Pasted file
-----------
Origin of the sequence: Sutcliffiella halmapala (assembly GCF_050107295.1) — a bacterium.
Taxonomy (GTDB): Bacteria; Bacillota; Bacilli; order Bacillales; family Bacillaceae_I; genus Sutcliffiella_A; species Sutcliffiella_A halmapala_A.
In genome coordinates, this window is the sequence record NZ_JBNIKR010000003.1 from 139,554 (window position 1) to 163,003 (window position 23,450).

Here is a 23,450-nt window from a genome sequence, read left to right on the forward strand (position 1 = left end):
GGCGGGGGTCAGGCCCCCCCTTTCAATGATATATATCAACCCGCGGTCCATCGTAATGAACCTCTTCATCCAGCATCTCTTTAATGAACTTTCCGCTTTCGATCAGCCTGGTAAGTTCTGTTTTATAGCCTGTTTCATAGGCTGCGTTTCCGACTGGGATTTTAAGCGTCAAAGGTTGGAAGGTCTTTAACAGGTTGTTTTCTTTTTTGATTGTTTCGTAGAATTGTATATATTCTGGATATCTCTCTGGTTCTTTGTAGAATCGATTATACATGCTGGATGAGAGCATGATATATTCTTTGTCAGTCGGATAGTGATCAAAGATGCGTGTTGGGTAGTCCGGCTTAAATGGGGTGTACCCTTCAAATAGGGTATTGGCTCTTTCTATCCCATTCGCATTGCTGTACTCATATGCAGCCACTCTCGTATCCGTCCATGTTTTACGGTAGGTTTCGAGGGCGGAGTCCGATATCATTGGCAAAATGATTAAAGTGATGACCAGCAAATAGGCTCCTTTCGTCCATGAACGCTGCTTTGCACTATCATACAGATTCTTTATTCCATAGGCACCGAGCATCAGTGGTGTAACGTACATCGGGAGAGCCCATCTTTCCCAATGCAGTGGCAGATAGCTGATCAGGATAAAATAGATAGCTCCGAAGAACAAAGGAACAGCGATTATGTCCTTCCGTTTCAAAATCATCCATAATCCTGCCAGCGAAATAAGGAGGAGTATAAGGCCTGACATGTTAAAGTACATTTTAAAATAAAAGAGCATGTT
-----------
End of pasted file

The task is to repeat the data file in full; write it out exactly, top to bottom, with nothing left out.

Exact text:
Origin of the sequence: Sutcliffiella halmapala (assembly GCF_050107295.1) — a bacterium.
Taxonomy (GTDB): Bacteria; Bacillota; Bacilli; order Bacillales; family Bacillaceae_I; genus Sutcliffiella_A; species Sutcliffiella_A halmapala_A.
In genome coordinates, this window is the sequence record NZ_JBNIKR010000003.1 from 139,554 (window position 1) to 163,003 (window position 23,450).

Here is a 23,450-nt window from a genome sequence, read left to right on the forward strand (position 1 = left end):
GGCGGGGGTCAGGCCCCCCCTTTCAATGATATATATCAACCCGCGGTCCATCGTAATGAACCTCTTCATCCAGCATCTCTTTAATGAACTTTCCGCTTTCGATCAGCCTGGTAAGTTCTGTTTTATAGCCTGTTTCATAGGCTGCGTTTCCGACTGGGATTTTAAGCGTCAAAGGTTGGAAGGTCTTTAACAGGTTGTTTTCTTTTTTGATTGTTTCGTAGAATTGTATATATTCTGGATATCTCTCTGGTTCTTTGTAGAATCGATTATACATGCTGGATGAGAGCATGATATATTCTTTGTCAGTCGGATAGTGATCAAAGATGCGTGTTGGGTAGTCCGGCTTAAATGGGGTGTACCCTTCAAATAGGGTATTGGCTCTTTCTATCCCATTCGCATTGCTGTACTCATATGCAGCCACTCTCGTATCCGTCCATGTTTTACGGTAGGTTTCGAGGGCGGAGTCCGATATCATTGGCAAAATGATTAAAGTGATGACCAGCAAATAGGCTCCTTTCGTCCATGAACGCTGCTTTGCACTATCATACAGATTCTTTATTCCATAGGCACCGAGCATCAGTGGTGTAACGTACATCGGGAGAGCCCATCTTTCCCAATGCAGTGGCAGATAGCTGATCAGGATAAAATAGATAGCTCCGAAGAACAAAGGAACAGCGATTATGTCCTTCCGTTTCAAAATCATCCATAATCCTGCCAGCGAAATAAGGAGGAGTATAAGGCCTGACATGTTAAAGTACATTTTAAAATAAAAGAGCATGTT